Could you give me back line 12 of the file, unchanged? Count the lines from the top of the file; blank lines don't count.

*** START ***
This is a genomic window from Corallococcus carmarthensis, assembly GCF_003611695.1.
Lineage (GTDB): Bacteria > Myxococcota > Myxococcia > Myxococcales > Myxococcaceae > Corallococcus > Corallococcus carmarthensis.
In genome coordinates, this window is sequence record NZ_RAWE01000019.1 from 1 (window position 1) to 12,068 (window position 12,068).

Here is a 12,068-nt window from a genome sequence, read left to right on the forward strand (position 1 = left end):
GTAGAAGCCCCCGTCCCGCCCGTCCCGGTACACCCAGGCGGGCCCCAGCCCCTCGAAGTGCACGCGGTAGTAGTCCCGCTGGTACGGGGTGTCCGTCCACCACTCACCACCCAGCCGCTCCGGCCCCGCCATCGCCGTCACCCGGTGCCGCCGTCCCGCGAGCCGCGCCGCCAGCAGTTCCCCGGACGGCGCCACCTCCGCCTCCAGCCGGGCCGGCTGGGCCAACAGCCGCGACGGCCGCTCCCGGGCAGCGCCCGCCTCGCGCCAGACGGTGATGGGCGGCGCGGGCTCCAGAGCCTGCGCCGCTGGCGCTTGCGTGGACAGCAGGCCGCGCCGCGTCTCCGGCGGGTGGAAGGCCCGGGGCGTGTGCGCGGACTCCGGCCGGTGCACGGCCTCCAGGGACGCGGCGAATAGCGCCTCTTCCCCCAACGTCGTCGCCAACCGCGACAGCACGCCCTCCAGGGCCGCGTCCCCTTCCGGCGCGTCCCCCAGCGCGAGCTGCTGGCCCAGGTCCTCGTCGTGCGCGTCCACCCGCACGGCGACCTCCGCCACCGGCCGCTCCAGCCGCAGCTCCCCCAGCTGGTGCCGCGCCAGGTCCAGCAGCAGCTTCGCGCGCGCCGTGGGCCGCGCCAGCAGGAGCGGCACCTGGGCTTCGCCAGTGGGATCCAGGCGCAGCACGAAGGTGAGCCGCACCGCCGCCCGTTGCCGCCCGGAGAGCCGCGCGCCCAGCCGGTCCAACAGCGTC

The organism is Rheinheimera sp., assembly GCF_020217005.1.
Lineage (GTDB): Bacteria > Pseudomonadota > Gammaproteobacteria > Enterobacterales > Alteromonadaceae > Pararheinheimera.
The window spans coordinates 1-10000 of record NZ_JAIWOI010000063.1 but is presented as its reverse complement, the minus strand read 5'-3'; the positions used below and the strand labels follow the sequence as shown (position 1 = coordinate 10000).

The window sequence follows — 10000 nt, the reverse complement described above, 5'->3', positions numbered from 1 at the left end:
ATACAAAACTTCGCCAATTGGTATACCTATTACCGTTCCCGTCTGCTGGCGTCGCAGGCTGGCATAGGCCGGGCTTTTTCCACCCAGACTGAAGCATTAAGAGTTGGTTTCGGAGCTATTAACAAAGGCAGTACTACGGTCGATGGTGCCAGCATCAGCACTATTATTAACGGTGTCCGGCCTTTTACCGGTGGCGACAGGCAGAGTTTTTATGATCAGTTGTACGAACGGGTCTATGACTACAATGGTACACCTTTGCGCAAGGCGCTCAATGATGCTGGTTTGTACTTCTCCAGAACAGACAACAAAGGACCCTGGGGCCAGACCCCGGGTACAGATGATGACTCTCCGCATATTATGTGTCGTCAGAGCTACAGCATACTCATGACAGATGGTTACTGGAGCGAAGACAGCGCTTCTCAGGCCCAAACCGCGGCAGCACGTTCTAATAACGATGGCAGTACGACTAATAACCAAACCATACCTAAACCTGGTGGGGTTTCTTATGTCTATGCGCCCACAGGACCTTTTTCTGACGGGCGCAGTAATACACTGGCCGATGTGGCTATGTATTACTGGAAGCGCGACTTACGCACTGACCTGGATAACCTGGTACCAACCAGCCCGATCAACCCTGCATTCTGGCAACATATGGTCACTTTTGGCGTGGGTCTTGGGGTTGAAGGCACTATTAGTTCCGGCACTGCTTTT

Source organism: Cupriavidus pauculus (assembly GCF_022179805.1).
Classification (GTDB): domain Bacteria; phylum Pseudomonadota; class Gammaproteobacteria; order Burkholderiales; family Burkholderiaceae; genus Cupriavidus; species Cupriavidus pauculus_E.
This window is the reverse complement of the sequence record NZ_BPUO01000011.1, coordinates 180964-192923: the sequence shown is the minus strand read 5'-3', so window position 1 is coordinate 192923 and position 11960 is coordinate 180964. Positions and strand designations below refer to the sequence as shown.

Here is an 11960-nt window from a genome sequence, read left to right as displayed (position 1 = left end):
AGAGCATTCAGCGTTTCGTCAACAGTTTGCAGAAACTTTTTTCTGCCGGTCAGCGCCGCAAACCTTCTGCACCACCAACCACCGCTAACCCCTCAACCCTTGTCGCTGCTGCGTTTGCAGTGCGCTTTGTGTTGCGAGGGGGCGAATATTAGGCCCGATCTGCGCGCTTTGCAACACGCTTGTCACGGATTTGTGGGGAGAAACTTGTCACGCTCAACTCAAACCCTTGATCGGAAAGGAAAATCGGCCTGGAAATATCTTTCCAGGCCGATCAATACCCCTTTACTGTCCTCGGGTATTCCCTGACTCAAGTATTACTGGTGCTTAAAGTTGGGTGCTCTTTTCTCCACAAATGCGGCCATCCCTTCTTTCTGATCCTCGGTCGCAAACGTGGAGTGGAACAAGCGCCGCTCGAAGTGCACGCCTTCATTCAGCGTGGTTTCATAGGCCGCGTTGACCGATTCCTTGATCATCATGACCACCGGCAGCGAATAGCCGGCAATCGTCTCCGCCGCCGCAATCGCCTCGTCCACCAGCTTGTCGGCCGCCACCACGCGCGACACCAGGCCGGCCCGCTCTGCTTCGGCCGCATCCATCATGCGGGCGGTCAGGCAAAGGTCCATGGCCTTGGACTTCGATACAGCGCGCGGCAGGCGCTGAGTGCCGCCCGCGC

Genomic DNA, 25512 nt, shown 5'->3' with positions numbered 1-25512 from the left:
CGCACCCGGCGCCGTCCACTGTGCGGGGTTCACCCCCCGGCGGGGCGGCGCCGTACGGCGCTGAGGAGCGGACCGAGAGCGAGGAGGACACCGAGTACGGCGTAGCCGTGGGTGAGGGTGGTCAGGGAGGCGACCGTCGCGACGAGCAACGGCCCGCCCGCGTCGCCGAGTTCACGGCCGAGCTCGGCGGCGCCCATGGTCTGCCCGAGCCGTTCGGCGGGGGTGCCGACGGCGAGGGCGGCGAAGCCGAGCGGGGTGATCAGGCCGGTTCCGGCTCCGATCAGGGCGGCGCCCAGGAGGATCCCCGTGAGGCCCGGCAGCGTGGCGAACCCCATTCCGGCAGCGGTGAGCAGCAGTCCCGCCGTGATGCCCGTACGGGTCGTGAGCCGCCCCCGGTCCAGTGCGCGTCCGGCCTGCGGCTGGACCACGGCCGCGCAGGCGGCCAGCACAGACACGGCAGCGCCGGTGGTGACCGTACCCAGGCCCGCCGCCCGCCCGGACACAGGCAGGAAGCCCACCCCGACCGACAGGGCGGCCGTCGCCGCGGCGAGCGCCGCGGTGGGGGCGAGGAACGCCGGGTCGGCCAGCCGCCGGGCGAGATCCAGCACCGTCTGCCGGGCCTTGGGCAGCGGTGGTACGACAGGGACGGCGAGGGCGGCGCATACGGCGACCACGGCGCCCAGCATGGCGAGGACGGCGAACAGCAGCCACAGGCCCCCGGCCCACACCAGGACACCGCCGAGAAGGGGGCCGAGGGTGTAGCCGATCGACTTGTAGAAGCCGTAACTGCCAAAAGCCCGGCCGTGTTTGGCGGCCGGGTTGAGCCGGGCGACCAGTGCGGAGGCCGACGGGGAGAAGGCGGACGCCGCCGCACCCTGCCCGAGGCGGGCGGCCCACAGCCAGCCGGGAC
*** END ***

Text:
Classification (GTDB): domain Bacteria; phylum Pseudomonadota; class Gammaproteobacteria; order Burkholderiales; family Burkholderiaceae; genus Cupriavidus; species Cupriavidus pauculus_E.